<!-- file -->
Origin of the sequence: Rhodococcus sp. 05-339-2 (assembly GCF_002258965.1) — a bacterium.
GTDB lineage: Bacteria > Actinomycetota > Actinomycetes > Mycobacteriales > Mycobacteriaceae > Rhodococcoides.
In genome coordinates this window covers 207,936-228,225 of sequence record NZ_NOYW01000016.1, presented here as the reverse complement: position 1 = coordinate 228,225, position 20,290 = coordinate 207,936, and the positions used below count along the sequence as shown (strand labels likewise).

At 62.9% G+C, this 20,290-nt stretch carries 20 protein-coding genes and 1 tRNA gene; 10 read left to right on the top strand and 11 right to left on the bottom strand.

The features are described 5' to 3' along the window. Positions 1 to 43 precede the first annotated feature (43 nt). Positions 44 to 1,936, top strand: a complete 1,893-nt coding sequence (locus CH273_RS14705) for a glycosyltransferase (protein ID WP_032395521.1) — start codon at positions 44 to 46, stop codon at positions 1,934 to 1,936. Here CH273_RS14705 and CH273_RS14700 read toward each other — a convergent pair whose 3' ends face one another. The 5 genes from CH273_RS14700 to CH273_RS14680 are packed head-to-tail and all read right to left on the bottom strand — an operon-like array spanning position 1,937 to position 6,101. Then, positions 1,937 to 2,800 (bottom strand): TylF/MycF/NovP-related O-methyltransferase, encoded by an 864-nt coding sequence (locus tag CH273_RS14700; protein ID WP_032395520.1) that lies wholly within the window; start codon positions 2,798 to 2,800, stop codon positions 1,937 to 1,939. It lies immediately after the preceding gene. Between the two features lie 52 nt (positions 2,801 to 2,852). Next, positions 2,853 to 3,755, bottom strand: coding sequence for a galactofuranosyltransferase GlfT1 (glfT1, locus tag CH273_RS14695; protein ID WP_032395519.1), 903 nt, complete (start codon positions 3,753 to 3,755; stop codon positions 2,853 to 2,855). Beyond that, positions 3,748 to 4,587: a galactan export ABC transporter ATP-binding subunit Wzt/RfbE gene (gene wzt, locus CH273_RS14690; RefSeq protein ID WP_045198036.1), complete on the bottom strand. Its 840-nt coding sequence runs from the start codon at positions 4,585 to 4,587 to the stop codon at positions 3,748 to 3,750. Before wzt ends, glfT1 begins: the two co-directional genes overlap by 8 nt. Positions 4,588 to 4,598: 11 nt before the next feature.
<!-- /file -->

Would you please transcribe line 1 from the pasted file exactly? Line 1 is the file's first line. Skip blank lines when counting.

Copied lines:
Origin of the sequence: Rhodococcus sp. 05-339-2 (assembly GCF_002258965.1) — a bacterium.